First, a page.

How many association rules in a dataset?

This is a very short blog post about the calculation of the number of possible association rules in a dataset. I will assume that you know already what is association rule mining.

Let’s say that you have a dataset that contains r distinct items. With these items, it is possible to make many rules. Since the left side and right side of a rule cannot be empty, then the left side of a rule can contain between 1 to r-1 items (since the right side of a rule cannot be empty). Lets say that the number of items on the left size of a rule is called k and that the number of items on the right size is called j.

Then, the total number of association rules that can be made from these r items is:

For example, lets say that we have r = 6 distinct items. Then, the number of possible association rules is 602.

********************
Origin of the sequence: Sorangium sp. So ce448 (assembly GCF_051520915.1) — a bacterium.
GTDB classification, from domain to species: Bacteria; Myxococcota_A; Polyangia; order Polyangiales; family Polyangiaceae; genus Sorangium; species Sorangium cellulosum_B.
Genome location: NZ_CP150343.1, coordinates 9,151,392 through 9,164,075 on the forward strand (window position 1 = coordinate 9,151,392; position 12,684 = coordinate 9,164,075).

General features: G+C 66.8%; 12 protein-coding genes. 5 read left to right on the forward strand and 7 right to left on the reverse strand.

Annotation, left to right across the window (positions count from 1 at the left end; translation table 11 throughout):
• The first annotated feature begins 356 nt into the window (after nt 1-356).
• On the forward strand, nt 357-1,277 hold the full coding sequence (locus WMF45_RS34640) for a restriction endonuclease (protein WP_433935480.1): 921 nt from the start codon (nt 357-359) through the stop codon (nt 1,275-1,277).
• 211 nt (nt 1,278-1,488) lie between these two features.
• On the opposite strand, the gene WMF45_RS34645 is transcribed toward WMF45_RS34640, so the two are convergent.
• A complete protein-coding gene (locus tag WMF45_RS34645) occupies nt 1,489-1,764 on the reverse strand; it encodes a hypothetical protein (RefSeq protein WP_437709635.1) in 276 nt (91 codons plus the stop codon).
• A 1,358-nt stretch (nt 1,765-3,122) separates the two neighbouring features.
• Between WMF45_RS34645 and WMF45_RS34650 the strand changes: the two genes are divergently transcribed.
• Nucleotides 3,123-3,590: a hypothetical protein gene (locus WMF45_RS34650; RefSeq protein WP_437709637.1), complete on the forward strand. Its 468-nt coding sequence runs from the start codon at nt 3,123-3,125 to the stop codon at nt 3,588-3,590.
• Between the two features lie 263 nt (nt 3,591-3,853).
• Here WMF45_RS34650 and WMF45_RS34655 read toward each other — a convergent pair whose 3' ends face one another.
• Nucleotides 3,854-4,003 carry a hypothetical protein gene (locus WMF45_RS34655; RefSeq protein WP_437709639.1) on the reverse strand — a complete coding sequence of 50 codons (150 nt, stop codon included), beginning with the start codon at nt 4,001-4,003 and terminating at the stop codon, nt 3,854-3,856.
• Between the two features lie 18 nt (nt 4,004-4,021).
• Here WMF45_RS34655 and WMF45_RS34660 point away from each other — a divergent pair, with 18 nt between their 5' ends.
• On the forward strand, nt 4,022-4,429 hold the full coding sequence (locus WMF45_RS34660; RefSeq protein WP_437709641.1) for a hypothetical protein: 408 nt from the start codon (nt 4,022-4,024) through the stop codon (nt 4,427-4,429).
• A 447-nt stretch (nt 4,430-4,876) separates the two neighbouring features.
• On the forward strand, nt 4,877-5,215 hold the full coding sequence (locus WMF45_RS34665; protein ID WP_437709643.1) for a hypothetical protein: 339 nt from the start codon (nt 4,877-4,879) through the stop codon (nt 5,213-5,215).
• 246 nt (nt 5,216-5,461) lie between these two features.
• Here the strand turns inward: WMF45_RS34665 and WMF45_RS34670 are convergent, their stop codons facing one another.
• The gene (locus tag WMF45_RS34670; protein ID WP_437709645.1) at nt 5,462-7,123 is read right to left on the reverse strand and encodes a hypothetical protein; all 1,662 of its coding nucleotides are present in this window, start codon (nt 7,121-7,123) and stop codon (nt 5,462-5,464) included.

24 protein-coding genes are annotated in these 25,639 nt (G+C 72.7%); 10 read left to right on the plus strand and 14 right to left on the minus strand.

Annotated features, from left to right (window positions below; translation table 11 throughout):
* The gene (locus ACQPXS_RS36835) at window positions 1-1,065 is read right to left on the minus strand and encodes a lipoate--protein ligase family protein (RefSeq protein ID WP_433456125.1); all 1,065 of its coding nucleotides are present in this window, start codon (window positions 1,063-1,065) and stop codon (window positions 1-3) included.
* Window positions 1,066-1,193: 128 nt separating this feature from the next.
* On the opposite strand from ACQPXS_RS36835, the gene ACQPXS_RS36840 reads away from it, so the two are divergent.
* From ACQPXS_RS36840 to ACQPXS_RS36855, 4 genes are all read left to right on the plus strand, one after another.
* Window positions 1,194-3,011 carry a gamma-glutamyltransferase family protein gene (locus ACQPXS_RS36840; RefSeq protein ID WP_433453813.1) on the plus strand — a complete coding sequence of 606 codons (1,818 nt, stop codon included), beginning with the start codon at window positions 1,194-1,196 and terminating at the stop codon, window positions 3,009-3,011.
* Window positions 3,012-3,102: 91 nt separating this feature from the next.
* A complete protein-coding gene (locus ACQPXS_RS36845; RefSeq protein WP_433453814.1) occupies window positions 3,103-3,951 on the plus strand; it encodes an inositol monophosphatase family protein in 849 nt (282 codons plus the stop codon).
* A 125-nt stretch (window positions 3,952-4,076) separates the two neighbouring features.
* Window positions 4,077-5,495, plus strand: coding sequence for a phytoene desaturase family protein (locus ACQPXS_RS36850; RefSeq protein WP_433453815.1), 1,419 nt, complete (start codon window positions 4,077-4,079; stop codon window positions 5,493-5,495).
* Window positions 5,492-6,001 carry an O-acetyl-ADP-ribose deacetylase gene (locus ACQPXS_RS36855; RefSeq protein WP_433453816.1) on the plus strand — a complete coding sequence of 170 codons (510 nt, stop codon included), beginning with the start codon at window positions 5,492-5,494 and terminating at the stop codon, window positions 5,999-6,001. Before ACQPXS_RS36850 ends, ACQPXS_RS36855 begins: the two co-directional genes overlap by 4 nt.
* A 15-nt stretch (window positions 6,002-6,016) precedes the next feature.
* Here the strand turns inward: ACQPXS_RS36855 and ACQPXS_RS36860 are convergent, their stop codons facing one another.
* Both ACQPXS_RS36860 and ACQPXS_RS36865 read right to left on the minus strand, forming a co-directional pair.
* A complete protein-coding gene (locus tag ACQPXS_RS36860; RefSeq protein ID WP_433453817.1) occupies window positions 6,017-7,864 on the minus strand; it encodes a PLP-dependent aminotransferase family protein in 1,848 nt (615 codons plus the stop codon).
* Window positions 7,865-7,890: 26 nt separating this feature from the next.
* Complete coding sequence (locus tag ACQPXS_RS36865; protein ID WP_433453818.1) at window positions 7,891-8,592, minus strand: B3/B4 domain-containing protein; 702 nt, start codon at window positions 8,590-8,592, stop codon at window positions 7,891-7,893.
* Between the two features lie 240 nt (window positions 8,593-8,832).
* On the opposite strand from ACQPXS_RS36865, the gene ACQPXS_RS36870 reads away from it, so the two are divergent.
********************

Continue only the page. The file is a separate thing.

This may seems a quite complex expression but it is correct. I have first seen it in the book “Introduction to Data Mining” of Tan & Kumar. If you want to type this expression in Latex, here is the code:

\sum_{k=1}^{r-1}\left[\binom{r}{k} \times \sum_{j=1}^{r-k}\binom{r-k}{j}\right] = 3^r - 2^{r+1}+1

By the way, this expression is also correct for counting the number of possible partially-ordered sequential rules or partially-ordered episode rules.

Related to this, the number of itemsets that can be made from a transaction dataset having r distinct items is:

In that expression, the -1 is because we exclude the empty set. Here is the Latex code for that expression:



This was just a short blog post about pattern mining to discuss the size of the search space in association rule mining. Hope you have enjoyed it.

Philippe Fournier-Viger is a full professor working in China and founder of the SPMF open source data mining software.

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